Sarah Hatherall-Ward is a food forager from way back and she reckons the good thing about snails is they don't put up much of a chase.
And while putting garden snails on a "strict diet" before gulping them down seems as crazy as actually dining out on the slimy gastropods - this Bunbury woman has been doing exactly that.
"When I was back in England we had a long garden and we would go foraging for wild berries, mushrooms and snails," she said.
"There used to be a show about foraging and they would show how to eat things like squirrels and snails.
"I ate snails a number of times and I've done it about four or five times since moving here."
"The best part is I can get them from my garden and they are free."
Preparing the snails gives a new meaning to the term slow cooking, as putting the escargot on the plate is time-consuming.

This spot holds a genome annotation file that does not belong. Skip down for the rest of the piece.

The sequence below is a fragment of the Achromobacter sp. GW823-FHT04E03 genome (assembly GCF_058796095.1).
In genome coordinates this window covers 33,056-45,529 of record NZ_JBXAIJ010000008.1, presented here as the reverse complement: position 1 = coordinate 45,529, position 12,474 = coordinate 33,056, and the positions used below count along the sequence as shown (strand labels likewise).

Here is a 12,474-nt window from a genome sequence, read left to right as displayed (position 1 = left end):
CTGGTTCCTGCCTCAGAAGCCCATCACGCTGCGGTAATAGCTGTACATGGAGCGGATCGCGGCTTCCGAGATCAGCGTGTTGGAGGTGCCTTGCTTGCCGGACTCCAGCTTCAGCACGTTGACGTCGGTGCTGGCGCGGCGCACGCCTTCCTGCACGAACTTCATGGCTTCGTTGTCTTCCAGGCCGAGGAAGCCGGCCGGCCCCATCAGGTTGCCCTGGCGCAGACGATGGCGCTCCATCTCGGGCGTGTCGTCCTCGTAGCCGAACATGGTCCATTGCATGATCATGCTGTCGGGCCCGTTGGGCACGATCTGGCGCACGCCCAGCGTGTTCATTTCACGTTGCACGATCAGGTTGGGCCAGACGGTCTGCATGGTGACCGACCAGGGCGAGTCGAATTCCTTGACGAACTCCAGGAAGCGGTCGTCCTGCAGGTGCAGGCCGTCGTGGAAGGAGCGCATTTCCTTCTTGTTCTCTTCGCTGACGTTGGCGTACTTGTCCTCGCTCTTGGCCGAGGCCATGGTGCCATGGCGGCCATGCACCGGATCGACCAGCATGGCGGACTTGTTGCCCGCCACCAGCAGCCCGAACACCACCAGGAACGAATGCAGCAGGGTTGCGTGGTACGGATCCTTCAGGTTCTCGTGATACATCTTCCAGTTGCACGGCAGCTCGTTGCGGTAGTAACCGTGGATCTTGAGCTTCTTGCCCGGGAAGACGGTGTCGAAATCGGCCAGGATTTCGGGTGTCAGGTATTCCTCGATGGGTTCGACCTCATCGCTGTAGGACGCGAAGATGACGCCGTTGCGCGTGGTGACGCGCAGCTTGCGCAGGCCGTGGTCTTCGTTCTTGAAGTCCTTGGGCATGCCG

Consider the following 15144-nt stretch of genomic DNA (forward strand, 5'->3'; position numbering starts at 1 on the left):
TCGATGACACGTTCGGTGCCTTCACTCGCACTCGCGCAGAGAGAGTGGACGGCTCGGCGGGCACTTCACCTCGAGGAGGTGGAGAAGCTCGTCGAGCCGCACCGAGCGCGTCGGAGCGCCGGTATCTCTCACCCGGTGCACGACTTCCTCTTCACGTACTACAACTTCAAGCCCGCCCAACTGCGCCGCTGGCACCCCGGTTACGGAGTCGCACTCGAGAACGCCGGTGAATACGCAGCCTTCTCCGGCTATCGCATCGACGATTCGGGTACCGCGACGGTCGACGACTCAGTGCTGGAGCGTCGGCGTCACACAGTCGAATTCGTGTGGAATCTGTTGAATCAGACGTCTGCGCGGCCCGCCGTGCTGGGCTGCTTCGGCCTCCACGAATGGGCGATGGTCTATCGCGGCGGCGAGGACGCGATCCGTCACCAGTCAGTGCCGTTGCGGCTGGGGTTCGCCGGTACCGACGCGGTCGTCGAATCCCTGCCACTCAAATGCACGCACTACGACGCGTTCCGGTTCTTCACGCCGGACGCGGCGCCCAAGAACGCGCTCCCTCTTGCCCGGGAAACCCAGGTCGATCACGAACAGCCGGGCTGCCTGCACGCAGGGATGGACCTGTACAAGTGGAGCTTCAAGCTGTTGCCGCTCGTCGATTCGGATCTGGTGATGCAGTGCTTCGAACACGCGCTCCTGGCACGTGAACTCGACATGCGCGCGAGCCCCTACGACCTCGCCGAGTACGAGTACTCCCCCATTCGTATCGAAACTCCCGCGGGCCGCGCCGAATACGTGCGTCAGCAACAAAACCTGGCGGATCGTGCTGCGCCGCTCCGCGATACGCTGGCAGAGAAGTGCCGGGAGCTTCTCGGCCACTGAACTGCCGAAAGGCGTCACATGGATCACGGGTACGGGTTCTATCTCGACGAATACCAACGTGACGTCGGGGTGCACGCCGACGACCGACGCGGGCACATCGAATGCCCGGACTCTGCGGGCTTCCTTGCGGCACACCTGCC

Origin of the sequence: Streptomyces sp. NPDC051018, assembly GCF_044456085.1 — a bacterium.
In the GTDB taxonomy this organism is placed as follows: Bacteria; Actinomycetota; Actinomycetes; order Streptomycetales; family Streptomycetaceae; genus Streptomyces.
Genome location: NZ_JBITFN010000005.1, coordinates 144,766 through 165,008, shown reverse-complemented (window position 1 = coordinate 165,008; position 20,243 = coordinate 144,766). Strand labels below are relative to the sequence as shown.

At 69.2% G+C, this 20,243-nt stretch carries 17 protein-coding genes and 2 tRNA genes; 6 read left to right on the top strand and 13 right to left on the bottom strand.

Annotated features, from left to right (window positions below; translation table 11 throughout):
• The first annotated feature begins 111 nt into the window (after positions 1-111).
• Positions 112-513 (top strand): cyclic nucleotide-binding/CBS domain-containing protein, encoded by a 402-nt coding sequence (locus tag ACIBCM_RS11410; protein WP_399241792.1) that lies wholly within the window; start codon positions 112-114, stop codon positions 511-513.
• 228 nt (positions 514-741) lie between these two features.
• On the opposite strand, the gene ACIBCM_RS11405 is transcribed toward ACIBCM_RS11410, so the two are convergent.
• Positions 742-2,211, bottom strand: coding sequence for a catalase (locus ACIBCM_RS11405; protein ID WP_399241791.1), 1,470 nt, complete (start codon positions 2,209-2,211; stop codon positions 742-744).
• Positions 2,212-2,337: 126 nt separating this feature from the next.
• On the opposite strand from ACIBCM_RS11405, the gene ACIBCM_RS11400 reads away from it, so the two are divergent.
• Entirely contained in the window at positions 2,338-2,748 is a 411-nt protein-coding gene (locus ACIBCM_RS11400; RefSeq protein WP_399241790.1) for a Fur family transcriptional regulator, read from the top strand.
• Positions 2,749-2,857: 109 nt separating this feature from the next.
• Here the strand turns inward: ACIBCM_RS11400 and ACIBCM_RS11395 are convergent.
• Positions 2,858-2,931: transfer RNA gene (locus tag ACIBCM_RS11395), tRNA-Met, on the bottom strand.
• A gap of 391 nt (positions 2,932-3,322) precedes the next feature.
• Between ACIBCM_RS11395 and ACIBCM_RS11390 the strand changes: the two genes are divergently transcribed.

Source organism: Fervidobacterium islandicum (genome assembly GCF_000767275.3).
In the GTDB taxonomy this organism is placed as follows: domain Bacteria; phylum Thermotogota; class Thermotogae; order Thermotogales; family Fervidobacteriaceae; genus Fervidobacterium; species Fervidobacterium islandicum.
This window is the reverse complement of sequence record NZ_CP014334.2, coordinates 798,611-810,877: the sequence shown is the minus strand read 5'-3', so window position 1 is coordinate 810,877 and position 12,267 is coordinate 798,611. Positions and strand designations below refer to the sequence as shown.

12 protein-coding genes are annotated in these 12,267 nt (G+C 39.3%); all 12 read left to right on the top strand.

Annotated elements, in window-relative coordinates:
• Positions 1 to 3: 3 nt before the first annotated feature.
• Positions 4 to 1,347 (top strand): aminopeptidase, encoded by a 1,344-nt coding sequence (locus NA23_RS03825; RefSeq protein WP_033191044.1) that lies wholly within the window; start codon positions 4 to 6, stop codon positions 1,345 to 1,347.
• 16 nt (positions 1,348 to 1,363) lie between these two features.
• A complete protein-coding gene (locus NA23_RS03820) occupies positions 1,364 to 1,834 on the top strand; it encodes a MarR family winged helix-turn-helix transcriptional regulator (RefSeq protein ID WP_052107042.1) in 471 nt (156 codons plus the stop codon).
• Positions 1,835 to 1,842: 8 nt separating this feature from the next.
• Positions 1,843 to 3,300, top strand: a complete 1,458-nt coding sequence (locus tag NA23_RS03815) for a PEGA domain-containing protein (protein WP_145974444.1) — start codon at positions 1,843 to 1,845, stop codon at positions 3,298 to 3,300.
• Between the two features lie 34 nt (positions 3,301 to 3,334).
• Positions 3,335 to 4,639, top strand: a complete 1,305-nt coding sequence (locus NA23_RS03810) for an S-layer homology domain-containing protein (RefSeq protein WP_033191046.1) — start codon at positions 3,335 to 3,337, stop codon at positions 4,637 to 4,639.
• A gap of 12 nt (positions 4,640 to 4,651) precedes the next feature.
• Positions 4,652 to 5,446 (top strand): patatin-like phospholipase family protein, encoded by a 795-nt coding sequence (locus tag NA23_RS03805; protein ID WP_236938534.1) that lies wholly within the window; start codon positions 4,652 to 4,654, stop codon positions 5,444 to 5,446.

Ms Hatherall-Ward puts the snails on a diet of lettuce and carrots and whatever vegetable she feels like for five days, then "starves" them for two days to purge the molluscs of any harmful toxins.
She then cooks them up in a variety of spices and sometimes throws in a bit of butter, garlic and chilli.
And the taste?
"Well, they don't really taste like anything, other then what you add to them or cook them in," she said.
"My son found them disgusting."
Ms Hatherall-Ward said the common garden variety snail is no different from the slimy creatures the French eat by the tonne.
"My friends think it's a bit weird, but it's no different from eating shellfish, which are bottom feeders."- Sarah Hatherall-Ward
And she hasn't been sick once from munching down on the molluscs.
"There is a disease, I don't know the proper Latin name for it, but I've had food poisoning twice from buying food from the supermarket," she said.
"My friends think it's a bit weird, but it's no different from eating shellfish, which are bottom feeders."
Perth- based nutritionist and dietician Julie Meek said she wouldn't recommend people just plucking the snails from their gardens.
"They can consume a lot of pesticides and poisons from the garden," she said.
"And even if you purge them, the meat – I know it's odd calling it meat but it is – can still contain some pesticides.
"But they are a protein source."
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